Chris White, Mucosal Melanoma Survivor
Date of Diagnosis: 07/02/2018
Hi, my name is Chris White. I’m currently 4O years old and live in North Dallas. I’m a Stage 4 Anorectal Mucosal Melanoma Survivor. I was diagnosed in July 2018 because I thought I had a hemorrhoid and quickly grew a lump in my groin, which caused me to go get it checked out. Pathology came back as a metastatic form of melanoma.
My local oncologist sent me to MD Anderson to see a specialist, and I went through 18 months of treatment before I entered a clinical trial for TILs. I tried every single form of treatment they had available at the time.
Within that 18 months, I went under anesthesia seven times for five surgeries and had two colonoscopies. I did six rounds of the Ipi/Nivo combo, two rounds of Keytruda, six weeks of CVD chemotherapy, two cycles of Abraxane chemotherapy, and three months of high-dose prednisone use due to the toxicity of the immunotherapy. I was fighting full-blown colitis, and each time I was to taper down from the steroids it would relapse with colitis. The first time I ended up in the hospital, and the second time, I ended up with a nutrition bag hooked up to my port for 23 hours a day for two weeks.
After I recovered from the colitis and did the Abraxane, my doctors at MD Anderson said I was somewhat stable. I was running out of options. They then referred me to a clinical trial for TILs, and so I started the process. Well, I was waiting to be admitted to the hospital for the process after I signed my consent and did my extraction but I was clinically declining and developed a brain metastasis right before I was to be admitted.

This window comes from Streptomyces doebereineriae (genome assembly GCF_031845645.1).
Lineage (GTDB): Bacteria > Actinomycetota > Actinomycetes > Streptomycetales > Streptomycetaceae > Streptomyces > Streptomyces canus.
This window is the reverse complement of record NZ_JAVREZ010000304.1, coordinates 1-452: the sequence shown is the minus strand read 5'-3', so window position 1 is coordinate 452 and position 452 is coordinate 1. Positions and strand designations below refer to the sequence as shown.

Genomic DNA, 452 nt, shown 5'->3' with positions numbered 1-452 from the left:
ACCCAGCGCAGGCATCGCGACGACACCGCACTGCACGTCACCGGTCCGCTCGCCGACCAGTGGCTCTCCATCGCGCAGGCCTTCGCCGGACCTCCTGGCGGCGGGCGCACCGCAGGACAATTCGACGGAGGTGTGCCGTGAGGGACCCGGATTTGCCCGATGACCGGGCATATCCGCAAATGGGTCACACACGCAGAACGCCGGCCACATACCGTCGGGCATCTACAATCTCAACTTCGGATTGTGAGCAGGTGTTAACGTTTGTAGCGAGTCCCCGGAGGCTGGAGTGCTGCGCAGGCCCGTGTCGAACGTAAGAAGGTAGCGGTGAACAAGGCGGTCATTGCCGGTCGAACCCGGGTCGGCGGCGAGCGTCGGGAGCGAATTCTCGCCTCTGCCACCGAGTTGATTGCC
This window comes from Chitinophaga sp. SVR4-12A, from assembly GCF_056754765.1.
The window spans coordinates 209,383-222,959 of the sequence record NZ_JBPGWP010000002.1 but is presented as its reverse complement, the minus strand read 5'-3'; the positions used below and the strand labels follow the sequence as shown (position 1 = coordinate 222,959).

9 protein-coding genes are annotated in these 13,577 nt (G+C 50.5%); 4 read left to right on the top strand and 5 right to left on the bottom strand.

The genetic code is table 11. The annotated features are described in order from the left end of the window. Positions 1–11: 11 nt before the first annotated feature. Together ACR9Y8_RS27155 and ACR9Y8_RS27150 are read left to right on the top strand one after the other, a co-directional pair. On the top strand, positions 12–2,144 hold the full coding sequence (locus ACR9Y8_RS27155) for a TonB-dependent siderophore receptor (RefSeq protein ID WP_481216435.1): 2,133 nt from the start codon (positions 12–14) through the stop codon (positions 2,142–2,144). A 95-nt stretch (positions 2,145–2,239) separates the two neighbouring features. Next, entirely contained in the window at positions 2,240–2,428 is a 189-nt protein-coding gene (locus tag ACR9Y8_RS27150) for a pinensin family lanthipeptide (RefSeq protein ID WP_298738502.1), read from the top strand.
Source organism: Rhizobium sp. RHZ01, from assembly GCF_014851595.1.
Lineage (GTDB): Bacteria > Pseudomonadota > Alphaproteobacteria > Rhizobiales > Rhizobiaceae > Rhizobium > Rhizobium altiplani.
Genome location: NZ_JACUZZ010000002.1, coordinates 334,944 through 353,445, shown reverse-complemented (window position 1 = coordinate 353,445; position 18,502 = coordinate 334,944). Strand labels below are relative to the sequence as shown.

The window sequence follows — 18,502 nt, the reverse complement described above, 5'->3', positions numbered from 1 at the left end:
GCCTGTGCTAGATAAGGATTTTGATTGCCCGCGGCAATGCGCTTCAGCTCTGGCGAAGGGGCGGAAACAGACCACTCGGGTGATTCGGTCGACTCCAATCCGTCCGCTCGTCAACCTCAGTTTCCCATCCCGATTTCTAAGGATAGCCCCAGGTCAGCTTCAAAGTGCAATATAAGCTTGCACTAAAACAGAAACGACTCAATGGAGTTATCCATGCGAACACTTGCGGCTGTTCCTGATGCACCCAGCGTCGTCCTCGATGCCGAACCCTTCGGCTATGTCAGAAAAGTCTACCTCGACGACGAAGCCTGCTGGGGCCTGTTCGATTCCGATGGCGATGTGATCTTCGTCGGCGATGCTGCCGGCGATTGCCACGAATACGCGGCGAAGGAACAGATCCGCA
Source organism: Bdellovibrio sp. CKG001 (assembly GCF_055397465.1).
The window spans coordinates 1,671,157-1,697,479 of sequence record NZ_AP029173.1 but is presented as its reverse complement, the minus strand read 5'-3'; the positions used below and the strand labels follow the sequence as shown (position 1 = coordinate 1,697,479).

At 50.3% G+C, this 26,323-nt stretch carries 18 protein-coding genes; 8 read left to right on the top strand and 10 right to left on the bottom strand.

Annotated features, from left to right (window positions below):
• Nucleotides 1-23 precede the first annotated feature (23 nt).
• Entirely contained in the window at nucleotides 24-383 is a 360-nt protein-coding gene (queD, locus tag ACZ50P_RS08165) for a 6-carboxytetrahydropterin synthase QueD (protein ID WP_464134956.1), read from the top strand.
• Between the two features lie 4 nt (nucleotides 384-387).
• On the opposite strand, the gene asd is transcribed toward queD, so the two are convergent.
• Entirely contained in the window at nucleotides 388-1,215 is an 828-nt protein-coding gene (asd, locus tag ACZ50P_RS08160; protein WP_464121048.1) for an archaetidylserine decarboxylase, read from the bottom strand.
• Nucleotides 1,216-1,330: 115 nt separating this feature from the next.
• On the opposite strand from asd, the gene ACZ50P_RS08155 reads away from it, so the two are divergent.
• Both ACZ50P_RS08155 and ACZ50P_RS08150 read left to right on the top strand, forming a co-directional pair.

I was immediately kicked out of the Trial and told to call hospice and settle my affairs, which was a definite blow to my confidence. The only way to get back in was to get insurance approval and still be scanned by the last day possible to be admitted into the trial because the trial was closing. Within the nick of time, I was able to get insurance approval and got the targeted radiation to combat the brain mets. I got five sessions in four days and then scanned on Christmas Eve, which was the very last day to scan due to the timeline of the trial ending. I had to wait from Christmas Eve till January 3, 2020 for the results, which yielded that I had zero progression, but it was good enough to enter back into the trial. I spent one week doing the chemo depletion to bring my white cell count down to zero, so I can get my immune system ready to be given the TILl immediately followed by six doses of IL-2. I was the very last person to be dosed in this clinical trial. I was released from the hospital on January 20, 2020, and I’ve never done any treatments ever since. Within less than a year, I had a complete metabolic response and exactly one year to the date of being admitted to the hospital for my clinical trial. It was confirmed that I am officially NED, with no evidence of disease.
I think my family for being my immediate caretakers and my positive attitude for a will to live all contributed to my survival.
I’m glad to say, regardless long term side effects and sacrifices I went through to get here, I am just so aesthetically happy to be alive.
Because of my experience, I have shifted my focus toward spreading awareness and being an advocate for Mucosal Melanoma.
Thank you so much for letting me share my story with y’all, and if you have any questions or anything that I can help with, please reach out to me anytime.
Stage 4 Anorectal Mucosal Melanoma Survivor